LONDON, Nov 1 (Reuters) - British manufacturing last month suffered its biggest contraction since the depths of the first COVID-19 lockdown in May 2020, with optimism draining fast, a survey showed on Tuesday.
The final S&P Global UK Manufacturing Purchasing Managers' Index (PMI) for October fell to 46.2 from 48.4 in September. While the October figure was revised up from an initial "flash" reading of 45.8, it still marked a 29-month low.
The survey's gauge of future output fell to its lowest level since April 2020.
Overall, the PMI chimed with other leading indicators of Britain's economy that point to a worsening slowdown underway - something that is likely to concern Bank of England officials who look set to raise interest rates markedly on Thursday.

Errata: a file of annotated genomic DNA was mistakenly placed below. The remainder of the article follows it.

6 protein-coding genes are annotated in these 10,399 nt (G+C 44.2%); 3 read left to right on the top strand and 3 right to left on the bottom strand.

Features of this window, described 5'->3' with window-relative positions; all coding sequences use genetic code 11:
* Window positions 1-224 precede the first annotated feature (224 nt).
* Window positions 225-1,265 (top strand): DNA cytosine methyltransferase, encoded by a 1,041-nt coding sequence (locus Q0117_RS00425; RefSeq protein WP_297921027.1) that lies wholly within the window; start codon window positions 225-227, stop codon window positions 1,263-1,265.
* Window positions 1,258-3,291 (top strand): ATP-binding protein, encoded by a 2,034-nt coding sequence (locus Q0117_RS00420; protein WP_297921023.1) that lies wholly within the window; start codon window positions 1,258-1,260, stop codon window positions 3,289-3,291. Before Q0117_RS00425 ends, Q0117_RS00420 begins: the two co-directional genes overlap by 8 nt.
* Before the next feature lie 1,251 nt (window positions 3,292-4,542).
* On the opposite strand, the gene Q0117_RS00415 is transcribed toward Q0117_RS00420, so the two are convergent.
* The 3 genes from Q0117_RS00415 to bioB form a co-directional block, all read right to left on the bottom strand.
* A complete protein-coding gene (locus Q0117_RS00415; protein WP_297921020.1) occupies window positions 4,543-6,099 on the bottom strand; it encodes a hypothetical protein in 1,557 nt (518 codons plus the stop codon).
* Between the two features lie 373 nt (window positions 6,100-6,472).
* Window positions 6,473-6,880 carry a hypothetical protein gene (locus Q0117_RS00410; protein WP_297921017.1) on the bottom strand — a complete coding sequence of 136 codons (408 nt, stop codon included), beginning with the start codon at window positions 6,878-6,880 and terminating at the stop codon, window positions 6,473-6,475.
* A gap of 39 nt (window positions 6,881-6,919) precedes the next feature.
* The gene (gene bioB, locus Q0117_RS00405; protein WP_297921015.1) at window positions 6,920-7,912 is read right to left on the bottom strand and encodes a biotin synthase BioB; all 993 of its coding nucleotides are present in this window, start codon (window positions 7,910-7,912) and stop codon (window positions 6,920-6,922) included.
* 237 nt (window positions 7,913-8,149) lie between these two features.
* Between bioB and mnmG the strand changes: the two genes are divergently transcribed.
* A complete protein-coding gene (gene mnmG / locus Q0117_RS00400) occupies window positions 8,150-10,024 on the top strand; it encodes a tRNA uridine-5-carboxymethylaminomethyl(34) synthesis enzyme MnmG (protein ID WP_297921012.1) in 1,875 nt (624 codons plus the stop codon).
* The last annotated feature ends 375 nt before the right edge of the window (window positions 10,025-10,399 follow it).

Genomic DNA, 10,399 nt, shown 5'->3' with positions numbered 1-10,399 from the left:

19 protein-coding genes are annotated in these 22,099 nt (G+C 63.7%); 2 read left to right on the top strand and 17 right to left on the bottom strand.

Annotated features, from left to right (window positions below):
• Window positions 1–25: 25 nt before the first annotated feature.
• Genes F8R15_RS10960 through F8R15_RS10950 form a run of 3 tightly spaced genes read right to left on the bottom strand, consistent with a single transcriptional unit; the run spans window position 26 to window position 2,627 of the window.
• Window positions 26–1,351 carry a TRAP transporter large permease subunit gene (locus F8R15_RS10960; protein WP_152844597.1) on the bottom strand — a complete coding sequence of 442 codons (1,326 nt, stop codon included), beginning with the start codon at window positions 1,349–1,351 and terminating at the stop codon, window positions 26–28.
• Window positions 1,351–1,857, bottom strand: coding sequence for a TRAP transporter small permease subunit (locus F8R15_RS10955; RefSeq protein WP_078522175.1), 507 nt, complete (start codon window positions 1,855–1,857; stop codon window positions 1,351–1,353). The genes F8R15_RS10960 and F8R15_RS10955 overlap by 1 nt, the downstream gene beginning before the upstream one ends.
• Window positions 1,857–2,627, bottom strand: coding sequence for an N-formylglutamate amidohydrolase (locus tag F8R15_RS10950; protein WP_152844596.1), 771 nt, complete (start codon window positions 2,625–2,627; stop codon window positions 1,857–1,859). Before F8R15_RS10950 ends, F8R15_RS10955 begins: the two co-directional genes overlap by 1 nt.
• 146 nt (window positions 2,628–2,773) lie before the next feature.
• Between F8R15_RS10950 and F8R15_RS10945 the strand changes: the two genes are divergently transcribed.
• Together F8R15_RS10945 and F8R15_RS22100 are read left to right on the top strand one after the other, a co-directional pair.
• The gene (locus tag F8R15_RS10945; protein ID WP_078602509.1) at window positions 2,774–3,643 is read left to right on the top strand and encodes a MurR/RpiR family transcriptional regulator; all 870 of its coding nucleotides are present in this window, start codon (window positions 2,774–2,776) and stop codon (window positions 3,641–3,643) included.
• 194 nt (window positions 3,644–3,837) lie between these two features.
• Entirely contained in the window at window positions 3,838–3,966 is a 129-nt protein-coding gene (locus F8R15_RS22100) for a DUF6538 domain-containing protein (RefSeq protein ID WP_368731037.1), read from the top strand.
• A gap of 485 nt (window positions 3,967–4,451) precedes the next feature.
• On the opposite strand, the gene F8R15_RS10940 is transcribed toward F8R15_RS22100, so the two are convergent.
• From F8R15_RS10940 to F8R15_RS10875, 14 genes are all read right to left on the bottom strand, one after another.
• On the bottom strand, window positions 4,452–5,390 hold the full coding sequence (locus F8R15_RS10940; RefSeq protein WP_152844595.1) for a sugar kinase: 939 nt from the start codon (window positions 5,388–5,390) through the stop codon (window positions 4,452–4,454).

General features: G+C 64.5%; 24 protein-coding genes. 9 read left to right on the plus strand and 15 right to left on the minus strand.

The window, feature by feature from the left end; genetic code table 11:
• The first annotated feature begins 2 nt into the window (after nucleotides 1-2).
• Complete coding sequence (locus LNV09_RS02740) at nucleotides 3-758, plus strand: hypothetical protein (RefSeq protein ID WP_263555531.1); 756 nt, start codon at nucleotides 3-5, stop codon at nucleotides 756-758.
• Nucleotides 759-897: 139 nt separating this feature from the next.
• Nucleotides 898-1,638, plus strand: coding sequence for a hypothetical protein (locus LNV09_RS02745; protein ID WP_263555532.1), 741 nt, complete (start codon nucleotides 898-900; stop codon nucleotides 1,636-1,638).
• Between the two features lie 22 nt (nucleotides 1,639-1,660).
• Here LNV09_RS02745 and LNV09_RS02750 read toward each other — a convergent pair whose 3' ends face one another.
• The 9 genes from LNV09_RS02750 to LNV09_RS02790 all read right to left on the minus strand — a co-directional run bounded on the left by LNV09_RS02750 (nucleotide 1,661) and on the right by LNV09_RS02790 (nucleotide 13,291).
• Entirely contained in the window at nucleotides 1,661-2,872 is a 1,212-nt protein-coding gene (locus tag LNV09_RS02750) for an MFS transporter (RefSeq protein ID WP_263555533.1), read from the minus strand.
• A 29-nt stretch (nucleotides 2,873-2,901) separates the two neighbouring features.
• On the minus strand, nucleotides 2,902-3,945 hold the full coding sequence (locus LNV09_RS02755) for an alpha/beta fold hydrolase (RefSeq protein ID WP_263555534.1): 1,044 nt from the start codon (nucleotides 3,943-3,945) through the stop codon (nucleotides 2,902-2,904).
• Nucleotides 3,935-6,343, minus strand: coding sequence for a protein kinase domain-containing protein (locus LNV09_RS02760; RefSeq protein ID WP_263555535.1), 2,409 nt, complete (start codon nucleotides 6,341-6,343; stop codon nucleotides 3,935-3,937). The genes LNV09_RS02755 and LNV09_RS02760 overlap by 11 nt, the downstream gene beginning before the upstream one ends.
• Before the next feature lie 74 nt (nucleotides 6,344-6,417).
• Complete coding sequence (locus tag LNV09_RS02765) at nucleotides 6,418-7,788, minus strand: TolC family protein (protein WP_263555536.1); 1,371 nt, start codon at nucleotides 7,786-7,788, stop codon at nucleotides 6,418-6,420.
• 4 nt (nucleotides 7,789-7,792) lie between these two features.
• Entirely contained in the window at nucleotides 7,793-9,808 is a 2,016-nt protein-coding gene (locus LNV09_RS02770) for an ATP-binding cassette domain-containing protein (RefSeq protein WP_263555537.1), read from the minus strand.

Britain's economy is on the cusp of recession as households and businesses wrestle with rising energy costs, a jump in borrowing costs and volatile financial markets.
Manufacturers in other major European economies are also struggling.
"Business optimism dipped to a two-and-a-half year low, as weak demand, recession fears, inflationary pressures and rising uncertainty hit confidence," S&P Global said.
The survey's gauges of input cost inflation and selling prices inched lower in October, but was still high by historic standards.
Manufacturing employment fell for the first time since November 2020, the PMI showed.
Reporting by Andy Bruce; Editing by Hugh Lawson